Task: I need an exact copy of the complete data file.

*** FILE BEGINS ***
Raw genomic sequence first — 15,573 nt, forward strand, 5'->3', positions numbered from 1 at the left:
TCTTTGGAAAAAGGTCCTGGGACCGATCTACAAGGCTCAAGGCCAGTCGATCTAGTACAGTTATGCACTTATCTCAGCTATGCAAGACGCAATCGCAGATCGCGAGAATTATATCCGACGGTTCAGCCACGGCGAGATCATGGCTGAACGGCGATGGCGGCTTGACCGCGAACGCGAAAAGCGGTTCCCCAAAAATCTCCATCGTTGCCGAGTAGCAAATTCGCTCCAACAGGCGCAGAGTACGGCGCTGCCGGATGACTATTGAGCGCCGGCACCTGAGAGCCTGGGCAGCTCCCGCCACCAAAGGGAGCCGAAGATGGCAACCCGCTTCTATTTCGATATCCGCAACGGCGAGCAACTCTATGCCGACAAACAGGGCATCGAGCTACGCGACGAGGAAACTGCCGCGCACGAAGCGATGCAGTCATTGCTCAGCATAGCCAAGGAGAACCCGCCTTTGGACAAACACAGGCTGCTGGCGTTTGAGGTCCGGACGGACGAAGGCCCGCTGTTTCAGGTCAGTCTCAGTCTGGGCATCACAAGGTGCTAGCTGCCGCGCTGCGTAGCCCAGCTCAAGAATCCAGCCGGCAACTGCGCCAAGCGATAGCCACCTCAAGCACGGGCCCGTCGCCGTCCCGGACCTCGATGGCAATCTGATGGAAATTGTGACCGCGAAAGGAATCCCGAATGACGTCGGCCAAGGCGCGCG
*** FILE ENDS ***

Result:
Raw genomic sequence first — 15,573 nt, forward strand, 5'->3', positions numbered from 1 at the left:
TCTTTGGAAAAAGGTCCTGGGACCGATCTACAAGGCTCAAGGCCAGTCGATCTAGTACAGTTATGCACTTATCTCAGCTATGCAAGACGCAATCGCAGATCGCGAGAATTATATCCGACGGTTCAGCCACGGCGAGATCATGGCTGAACGGCGATGGCGGCTTGACCGCGAACGCGAAAAGCGGTTCCCCAAAAATCTCCATCGTTGCCGAGTAGCAAATTCGCTCCAACAGGCGCAGAGTACGGCGCTGCCGGATGACTATTGAGCGCCGGCACCTGAGAGCCTGGGCAGCTCCCGCCACCAAAGGGAGCCGAAGATGGCAACCCGCTTCTATTTCGATATCCGCAACGGCGAGCAACTCTATGCCGACAAACAGGGCATCGAGCTACGCGACGAGGAAACTGCCGCGCACGAAGCGATGCAGTCATTGCTCAGCATAGCCAAGGAGAACCCGCCTTTGGACAAACACAGGCTGCTGGCGTTTGAGGTCCGGACGGACGAAGGCCCGCTGTTTCAGGTCAGTCTCAGTCTGGGCATCACAAGGTGCTAGCTGCCGCGCTGCGTAGCCCAGCTCAAGAATCCAGCCGGCAACTGCGCCAAGCGATAGCCACCTCAAGCACGGGCCCGTCGCCGTCCCGGACCTCGATGGCAATCTGATGGAAATTGTGACCGCGAAAGGAATCCCGAATGACGTCGGCCAAGGCGCGCG